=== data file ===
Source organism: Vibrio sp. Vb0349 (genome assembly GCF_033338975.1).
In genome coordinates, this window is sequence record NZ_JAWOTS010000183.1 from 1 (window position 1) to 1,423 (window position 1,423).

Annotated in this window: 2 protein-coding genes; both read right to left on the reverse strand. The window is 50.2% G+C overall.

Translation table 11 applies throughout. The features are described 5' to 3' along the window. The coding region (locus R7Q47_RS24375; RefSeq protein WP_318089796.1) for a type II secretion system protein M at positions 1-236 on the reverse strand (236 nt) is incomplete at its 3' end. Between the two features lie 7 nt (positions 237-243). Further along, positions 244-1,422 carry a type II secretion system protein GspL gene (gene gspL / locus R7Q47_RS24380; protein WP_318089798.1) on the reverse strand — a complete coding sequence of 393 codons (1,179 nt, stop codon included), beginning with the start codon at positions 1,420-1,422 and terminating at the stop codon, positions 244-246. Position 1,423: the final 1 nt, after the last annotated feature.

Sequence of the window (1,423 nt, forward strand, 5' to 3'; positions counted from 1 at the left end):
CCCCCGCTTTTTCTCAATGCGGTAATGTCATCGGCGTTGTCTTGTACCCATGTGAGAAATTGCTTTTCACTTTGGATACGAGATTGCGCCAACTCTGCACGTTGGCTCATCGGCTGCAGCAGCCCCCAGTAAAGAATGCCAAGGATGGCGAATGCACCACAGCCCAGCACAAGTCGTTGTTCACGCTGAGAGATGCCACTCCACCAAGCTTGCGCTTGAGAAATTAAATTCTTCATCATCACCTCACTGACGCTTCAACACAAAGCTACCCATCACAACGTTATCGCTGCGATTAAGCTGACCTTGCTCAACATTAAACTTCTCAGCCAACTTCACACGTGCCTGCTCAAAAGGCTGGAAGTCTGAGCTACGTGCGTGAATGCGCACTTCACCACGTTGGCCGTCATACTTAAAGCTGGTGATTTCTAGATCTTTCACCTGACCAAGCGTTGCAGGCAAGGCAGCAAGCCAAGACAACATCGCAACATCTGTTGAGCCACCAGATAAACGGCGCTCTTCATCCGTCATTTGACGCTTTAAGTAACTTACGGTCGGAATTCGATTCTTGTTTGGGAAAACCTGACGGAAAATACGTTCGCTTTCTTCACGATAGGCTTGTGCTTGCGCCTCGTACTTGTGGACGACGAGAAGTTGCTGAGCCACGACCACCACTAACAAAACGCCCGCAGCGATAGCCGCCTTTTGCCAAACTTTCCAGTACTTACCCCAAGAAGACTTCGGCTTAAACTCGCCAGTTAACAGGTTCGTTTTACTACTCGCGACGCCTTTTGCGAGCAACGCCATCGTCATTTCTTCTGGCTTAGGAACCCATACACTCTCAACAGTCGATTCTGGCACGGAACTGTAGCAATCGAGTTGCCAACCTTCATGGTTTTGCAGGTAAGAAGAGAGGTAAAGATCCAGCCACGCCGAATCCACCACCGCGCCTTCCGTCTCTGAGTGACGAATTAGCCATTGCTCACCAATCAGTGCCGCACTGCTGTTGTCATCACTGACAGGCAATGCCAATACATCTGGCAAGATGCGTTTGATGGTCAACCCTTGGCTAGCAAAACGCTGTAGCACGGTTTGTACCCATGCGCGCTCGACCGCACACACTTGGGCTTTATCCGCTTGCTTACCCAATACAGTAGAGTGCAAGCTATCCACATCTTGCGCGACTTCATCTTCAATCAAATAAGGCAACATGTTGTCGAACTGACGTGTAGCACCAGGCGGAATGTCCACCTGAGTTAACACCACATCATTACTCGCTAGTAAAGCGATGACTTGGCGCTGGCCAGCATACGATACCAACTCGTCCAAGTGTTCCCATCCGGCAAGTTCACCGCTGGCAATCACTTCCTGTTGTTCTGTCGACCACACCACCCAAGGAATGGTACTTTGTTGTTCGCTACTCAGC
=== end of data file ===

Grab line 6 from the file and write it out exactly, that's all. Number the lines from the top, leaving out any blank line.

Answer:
CCCCCGCTTTTTCTCAATGCGGTAATGTCATCGGCGTTGTCTTGTACCCATGTGAGAAATTGCTTTTCACTTTGGATACGAGATTGCGCCAACTCTGCACGTTGGCTCATCGGCTGCAGCAGCCCCCAGTAAAGAATGCCAAGGATGGCGAATGCACCACAGCCCAGCACAAGTCGTTGTTCACGCTGAGAGATGCCACTCCACCAAGCTTGCGCTTGAGAAATTAAATTCTTCATCATCACCTCACTGACGCTTCAACACAAAGCTACCCATCACAACGTTATCGCTGCGATTAAGCTGACCTTGCTCAACATTAAACTTCTCAGCCAACTTCACACGTGCCTGCTCAAAAGGCTGGAAGTCTGAGCTACGTGCGTGAATGCGCACTTCACCACGTTGGCCGTCATACTTAAAGCTGGTGATTTCTAGATCTTTCACCTGACCAAGCGTTGCAGGCAAGGCAGCAAGCCAAGACAACATCGCAACATCTGTTGAGCCACCAGATAAACGGCGCTCTTCATCCGTCATTTGACGCTTTAAGTAACTTACGGTCGGAATTCGATTCTTGTTTGGGAAAACCTGACGGAAAATACGTTCGCTTTCTTCACGATAGGCTTGTGCTTGCGCCTCGTACTTGTGGACGACGAGAAGTTGCTGAGCCACGACCACCACTAACAAAACGCCCGCAGCGATAGCCGCCTTTTGCCAAACTTTCCAGTACTTACCCCAAGAAGACTTCGGCTTAAACTCGCCAGTTAACAGGTTCGTTTTACTACTCGCGACGCCTTTTGCGAGCAACGCCATCGTCATTTCTTCTGGCTTAGGAACCCATACACTCTCAACAGTCGATTCTGGCACGGAACTGTAGCAATCGAGTTGCCAACCTTCATGGTTTTGCAGGTAAGAAGAGAGGTAAAGATCCAGCCACGCCGAATCCACCACCGCGCCTTCCGTCTCTGAGTGACGAATTAGCCATTGCTCACCAATCAGTGCCGCACTGCTGTTGTCATCACTGACAGGCAATGCCAATACATCTGGCAAGATGCGTTTGATGGTCAACCCTTGGCTAGCAAAACGCTGTAGCACGGTTTGTACCCATGCGCGCTCGACCGCACACACTTGGGCTTTATCCGCTTGCTTACCCAATACAGTAGAGTGCAAGCTATCCACATCTTGCGCGACTTCATCTTCAATCAAATAAGGCAACATGTTGTCGAACTGACGTGTAGCACCAGGCGGAATGTCCACCTGAGTTAACACCACATCATTACTCGCTAGTAAAGCGATGACTTGGCGCTGGCCAGCATACGATACCAACTCGTCCAAGTGTTCCCATCCGGCAAGTTCACCGCTGGCAATCACTTCCTGTTGTTCTGTCGACCACACCACCCAAGGAATGGTACTTTGTTGTTCGCTACTCAGC